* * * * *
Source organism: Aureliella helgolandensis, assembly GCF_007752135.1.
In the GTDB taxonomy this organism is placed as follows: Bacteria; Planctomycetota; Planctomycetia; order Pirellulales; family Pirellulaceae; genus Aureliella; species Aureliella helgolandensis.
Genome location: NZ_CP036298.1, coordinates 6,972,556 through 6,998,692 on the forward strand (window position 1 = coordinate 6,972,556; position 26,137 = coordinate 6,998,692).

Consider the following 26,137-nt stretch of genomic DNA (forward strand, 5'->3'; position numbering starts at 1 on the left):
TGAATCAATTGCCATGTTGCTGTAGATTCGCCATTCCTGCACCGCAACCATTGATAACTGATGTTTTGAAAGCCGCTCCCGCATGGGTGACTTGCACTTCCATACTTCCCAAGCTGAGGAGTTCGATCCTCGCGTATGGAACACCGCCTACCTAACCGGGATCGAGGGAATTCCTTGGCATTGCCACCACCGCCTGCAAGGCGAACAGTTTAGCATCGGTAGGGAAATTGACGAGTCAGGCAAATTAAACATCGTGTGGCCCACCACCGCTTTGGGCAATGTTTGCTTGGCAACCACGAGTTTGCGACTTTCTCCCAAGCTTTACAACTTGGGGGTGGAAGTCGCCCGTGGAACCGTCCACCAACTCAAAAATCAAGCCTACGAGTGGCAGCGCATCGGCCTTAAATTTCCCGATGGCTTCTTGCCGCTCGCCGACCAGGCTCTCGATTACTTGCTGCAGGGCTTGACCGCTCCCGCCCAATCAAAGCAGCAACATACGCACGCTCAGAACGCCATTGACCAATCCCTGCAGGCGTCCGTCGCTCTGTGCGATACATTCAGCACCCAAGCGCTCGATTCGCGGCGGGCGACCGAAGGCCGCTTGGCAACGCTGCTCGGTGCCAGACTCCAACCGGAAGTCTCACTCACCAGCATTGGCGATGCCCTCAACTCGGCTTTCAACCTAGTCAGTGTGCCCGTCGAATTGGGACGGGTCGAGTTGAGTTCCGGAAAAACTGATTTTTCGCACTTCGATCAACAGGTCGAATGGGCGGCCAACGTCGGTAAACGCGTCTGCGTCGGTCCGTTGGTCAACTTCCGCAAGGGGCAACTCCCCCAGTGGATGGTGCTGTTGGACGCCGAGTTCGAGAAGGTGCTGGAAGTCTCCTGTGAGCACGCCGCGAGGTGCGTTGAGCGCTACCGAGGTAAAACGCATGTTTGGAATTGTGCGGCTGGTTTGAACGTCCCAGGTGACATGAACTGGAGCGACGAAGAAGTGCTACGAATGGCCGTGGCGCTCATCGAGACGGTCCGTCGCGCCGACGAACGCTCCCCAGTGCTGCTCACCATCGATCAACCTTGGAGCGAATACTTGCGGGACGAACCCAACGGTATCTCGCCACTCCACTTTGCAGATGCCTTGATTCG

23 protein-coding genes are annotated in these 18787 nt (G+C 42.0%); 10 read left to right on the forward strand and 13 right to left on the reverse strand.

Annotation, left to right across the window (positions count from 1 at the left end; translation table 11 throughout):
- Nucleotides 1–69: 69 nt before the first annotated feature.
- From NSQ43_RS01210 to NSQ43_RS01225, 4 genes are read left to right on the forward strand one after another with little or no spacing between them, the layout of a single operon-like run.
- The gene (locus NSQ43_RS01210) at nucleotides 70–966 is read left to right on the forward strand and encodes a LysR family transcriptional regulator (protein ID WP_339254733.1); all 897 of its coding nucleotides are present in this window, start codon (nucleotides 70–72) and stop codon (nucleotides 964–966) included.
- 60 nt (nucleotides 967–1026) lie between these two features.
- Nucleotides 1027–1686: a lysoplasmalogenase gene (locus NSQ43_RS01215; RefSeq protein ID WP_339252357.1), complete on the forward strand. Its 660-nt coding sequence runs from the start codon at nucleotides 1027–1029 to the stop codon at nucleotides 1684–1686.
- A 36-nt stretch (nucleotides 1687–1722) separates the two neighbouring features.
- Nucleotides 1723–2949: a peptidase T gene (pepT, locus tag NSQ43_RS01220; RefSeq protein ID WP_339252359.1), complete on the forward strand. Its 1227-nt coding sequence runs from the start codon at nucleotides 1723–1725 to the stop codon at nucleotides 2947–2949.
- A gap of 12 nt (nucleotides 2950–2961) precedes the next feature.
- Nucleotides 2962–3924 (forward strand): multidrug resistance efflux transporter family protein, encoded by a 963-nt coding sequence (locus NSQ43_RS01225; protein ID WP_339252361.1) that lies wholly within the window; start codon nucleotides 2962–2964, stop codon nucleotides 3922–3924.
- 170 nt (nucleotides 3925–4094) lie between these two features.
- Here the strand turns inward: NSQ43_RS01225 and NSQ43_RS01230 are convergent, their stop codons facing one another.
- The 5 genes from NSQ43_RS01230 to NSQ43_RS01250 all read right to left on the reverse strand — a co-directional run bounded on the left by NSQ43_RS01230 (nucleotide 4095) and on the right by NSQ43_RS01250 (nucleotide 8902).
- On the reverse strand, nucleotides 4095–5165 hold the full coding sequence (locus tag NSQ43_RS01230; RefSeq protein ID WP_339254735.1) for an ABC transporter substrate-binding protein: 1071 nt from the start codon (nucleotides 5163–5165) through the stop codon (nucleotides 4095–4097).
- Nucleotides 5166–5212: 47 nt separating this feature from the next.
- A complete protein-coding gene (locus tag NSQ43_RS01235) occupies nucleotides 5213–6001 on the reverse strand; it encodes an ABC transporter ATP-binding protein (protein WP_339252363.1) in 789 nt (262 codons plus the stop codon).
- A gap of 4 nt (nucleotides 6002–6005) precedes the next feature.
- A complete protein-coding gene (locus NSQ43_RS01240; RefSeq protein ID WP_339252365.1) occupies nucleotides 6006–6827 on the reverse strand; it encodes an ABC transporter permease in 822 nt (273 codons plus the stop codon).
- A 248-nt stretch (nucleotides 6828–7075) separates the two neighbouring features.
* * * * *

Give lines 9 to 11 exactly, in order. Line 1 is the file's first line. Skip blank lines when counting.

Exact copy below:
- From NSQ43_RS01210 to NSQ43_RS01225, 4 genes are read left to right on the forward strand one after another with little or no spacing between them, the layout of a single operon-like run.
- The gene (locus NSQ43_RS01210) at nucleotides 70–966 is read left to right on the forward strand and encodes a LysR family transcriptional regulator (protein ID WP_339254733.1); all 897 of its coding nucleotides are present in this window, start codon (nucleotides 70–72) and stop codon (nucleotides 964–966) included.
- 60 nt (nucleotides 967–1026) lie between these two features.